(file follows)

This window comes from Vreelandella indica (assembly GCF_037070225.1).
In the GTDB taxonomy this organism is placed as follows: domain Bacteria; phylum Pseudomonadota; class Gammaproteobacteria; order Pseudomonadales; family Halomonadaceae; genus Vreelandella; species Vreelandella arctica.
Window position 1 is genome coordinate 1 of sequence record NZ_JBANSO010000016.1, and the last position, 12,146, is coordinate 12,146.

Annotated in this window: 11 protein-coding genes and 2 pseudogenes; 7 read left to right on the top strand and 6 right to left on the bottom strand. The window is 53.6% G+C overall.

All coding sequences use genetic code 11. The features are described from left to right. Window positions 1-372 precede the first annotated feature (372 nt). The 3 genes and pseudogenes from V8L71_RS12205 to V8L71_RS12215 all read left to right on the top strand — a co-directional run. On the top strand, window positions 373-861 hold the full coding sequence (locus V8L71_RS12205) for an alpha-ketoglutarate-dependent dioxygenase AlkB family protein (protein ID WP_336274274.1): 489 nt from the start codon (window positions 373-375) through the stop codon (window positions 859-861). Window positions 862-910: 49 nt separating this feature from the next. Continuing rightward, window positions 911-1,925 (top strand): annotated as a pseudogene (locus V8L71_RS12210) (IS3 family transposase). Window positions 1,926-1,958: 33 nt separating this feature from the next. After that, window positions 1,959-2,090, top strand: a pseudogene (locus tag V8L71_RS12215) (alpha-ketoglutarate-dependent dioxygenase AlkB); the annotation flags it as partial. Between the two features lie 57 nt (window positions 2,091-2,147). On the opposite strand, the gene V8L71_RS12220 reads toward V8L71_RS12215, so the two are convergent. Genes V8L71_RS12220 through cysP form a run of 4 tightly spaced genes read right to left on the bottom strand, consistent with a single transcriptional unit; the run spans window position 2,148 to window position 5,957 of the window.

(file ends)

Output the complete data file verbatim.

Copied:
This window comes from Vreelandella indica (assembly GCF_037070225.1).
In the GTDB taxonomy this organism is placed as follows: domain Bacteria; phylum Pseudomonadota; class Gammaproteobacteria; order Pseudomonadales; family Halomonadaceae; genus Vreelandella; species Vreelandella arctica.
Window position 1 is genome coordinate 1 of sequence record NZ_JBANSO010000016.1, and the last position, 12,146, is coordinate 12,146.

Annotated in this window: 11 protein-coding genes and 2 pseudogenes; 7 read left to right on the top strand and 6 right to left on the bottom strand. The window is 53.6% G+C overall.

All coding sequences use genetic code 11. The features are described from left to right. Window positions 1-372 precede the first annotated feature (372 nt). The 3 genes and pseudogenes from V8L71_RS12205 to V8L71_RS12215 all read left to right on the top strand — a co-directional run. On the top strand, window positions 373-861 hold the full coding sequence (locus V8L71_RS12205) for an alpha-ketoglutarate-dependent dioxygenase AlkB family protein (protein ID WP_336274274.1): 489 nt from the start codon (window positions 373-375) through the stop codon (window positions 859-861). Window positions 862-910: 49 nt separating this feature from the next. Continuing rightward, window positions 911-1,925 (top strand): annotated as a pseudogene (locus V8L71_RS12210) (IS3 family transposase). Window positions 1,926-1,958: 33 nt separating this feature from the next. After that, window positions 1,959-2,090, top strand: a pseudogene (locus tag V8L71_RS12215) (alpha-ketoglutarate-dependent dioxygenase AlkB); the annotation flags it as partial. Between the two features lie 57 nt (window positions 2,091-2,147). On the opposite strand, the gene V8L71_RS12220 reads toward V8L71_RS12215, so the two are convergent. Genes V8L71_RS12220 through cysP form a run of 4 tightly spaced genes read right to left on the bottom strand, consistent with a single transcriptional unit; the run spans window position 2,148 to window position 5,957 of the window.